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PC gamers have no friends, except on MSN (jk)

Last response: in Video Games
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June 28, 2006 5:20:31 PM

Hi,
Hopefully not too many people will click on this thread without reading the post first, I'm after your attention, not your flames. I could have written 'SEX' in the subject to get your attention but I'm not 15.

I was on the train to Bristol this morning and I was thinking about video games platforms and their impact on our lives. The following are my desiderata, I'd be interested to hear what you have to say on the matter:

PC games have traditionally been for lone gamers:
Many old PC games were designed to comply with the system. It is given that a PC should have a mouse and keyboard, hence the success of solitaire, whose name proves my point. Successful PC games have often needed nothing more than a decent PC, monitor, mouse, keyboard and (relatively) later on a pair of speakers. Here's a list of games I've thought of that just use a mouse and keyboard:

Most first person shooters
Side scrolling shooters (resulting in many a broken spacebar)
Windows card games
Dune 2 style games (like Command & Conquer)
Games like Day of the Tentacle, Hugo's House of Horrors or Manic Mansion

I don't think I really needed to make that list, but I just wanted to prove my point - PC games are a little limited because of the input devices associated with PCs. It's pretty hard to control a character in a game using just a mouse and sharing a keyboard has never been a great draw, so multiplayer games on a PC are much more limited to online games...fair enough.

On a side note, it's easy enough to get 2 or more plug & play joypads nowadays, but are there many RECENT games available for a PC that would make use of 2 joypads? Not really. Sports and racing games are sold to the console market.

Games consoles are designed as social tools:
Until the advent of the Nintendo 64 I cannot think of a games console which had more than 2 controller ports readily available without the purchase of a device to allow more than one controller to be plugged into each port. Games consoles have always had a '1-up' (pun intended) on PCs as gaming platforms because a controller is designed for gaming and hence it's easier to pick up and play a game on a console than it is on a PC, although the common knowledge that is the WSAD key combination could be considered detrimental to my argument.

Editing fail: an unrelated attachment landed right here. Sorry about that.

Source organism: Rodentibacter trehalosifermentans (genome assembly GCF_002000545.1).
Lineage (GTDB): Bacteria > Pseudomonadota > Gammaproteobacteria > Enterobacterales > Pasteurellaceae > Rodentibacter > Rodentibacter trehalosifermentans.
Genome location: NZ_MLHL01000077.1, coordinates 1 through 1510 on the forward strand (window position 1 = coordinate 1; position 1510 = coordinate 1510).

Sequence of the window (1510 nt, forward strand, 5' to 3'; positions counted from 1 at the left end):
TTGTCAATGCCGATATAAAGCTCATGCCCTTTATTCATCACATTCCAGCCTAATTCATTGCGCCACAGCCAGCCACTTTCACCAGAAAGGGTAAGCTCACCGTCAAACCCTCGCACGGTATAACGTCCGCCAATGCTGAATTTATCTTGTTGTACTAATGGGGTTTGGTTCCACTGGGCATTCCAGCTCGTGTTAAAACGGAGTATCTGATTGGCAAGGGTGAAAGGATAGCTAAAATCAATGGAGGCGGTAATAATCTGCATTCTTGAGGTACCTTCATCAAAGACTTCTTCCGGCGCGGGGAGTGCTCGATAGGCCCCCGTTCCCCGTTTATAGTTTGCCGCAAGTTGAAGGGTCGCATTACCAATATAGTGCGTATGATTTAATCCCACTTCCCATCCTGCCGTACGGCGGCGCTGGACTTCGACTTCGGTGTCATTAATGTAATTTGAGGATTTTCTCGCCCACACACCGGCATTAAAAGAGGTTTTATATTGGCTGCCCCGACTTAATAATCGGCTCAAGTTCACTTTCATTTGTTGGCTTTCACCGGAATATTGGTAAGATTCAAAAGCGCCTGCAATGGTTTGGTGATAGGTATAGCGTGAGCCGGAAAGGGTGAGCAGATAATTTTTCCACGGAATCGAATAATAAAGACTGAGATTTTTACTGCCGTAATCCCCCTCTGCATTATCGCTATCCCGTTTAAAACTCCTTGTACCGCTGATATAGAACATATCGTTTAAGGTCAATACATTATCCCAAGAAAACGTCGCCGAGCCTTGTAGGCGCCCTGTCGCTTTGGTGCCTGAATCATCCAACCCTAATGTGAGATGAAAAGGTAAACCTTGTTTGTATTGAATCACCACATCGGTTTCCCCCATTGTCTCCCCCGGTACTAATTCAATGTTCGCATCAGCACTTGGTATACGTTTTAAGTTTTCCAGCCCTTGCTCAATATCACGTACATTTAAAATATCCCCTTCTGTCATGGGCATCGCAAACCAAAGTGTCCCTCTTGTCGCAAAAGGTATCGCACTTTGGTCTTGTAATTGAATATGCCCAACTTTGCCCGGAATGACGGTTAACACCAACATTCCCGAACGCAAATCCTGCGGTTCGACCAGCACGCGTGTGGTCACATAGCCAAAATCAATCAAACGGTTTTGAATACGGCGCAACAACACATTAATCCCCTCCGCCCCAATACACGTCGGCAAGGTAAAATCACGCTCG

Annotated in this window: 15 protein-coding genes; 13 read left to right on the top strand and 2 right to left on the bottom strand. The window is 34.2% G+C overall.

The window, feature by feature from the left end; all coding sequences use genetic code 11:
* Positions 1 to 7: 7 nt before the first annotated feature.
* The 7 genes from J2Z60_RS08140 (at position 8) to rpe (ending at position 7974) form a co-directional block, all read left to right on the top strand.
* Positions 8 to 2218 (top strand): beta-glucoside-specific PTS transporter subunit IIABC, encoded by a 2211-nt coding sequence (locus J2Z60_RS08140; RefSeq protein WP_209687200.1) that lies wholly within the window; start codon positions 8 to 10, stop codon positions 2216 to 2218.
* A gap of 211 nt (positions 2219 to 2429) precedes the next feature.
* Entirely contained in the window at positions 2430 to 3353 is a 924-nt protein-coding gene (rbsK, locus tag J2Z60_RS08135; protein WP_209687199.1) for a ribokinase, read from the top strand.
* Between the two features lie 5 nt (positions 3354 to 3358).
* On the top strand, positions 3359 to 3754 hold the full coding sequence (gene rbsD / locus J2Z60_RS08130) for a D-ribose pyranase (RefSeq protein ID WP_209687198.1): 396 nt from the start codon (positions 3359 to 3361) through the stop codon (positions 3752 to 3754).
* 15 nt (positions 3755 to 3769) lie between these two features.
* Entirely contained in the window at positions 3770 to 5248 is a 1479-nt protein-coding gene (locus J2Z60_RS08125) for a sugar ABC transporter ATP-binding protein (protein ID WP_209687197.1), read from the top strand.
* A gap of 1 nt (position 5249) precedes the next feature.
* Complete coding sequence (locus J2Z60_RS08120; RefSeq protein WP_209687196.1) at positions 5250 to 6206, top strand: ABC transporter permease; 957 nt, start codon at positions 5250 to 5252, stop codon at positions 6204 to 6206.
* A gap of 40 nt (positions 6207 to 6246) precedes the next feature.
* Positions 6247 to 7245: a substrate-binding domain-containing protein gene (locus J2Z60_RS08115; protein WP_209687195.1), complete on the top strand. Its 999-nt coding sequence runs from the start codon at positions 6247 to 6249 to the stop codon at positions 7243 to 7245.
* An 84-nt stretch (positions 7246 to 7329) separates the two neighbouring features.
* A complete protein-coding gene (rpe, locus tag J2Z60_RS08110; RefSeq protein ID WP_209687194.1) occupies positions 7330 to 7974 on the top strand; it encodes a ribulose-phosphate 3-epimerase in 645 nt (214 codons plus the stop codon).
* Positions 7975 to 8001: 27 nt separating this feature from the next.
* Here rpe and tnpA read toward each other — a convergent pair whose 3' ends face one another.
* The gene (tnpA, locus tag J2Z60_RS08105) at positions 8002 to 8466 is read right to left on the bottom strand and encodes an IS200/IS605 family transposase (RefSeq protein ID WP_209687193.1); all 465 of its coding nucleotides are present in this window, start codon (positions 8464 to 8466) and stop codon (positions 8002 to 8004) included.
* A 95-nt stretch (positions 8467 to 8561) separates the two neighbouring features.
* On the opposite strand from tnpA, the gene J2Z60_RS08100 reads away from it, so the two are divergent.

As games consoles are easier to get into than PCs it's easier for a friend who's over at your house to play your games against you. The simplistic nature of console hardware set-ups makes them more likely to be common hardware between friends and as such they are already recognised as a fun device, the PC is associated with work, long hours at a desk, software which crashes and can only be sorted out by either a technician or a laborious and overly technical manual.

Consoles are now posing as components of our hi-fis and home theatres, connecting with our PCs to play our music and video files, connecting to our LCD TVs using high definition connections. Sony's PS3 will contain a blu-ray drive and I see the major gain of this being to users wishing to gain a reasonably priced blu-ray disc player, not for gamers wanting longer gameplay. I don't see a majoy increase in game length in proportion to the increase in file sizes - a GameBoy game can be rated in kilobytes whereas a PSP game can be larger than a gigabyte. Bloatware is a fact of life, but no matter which way you look at it games consoles are looking to be THE digital device which integrates itself into our social calendars without us even noticing it.

So...what do you think? I'm sure there are a lot more points I could have gone into and I could have made my argument a lot more organised and focused, but I hope you get the point of what I'm saying, that it's easier/more likely to have a good afternoon in with a Playstation than it is with just one PC.

More about : gamers friends msn

June 28, 2006 5:50:45 PM

To each their own.

o_0
June 28, 2006 11:55:39 PM

i kind of see what you mean, i prefer my online games though, and i can thnk of loads of titles for any console that dont support multiplayer or the multiplayer just sucked.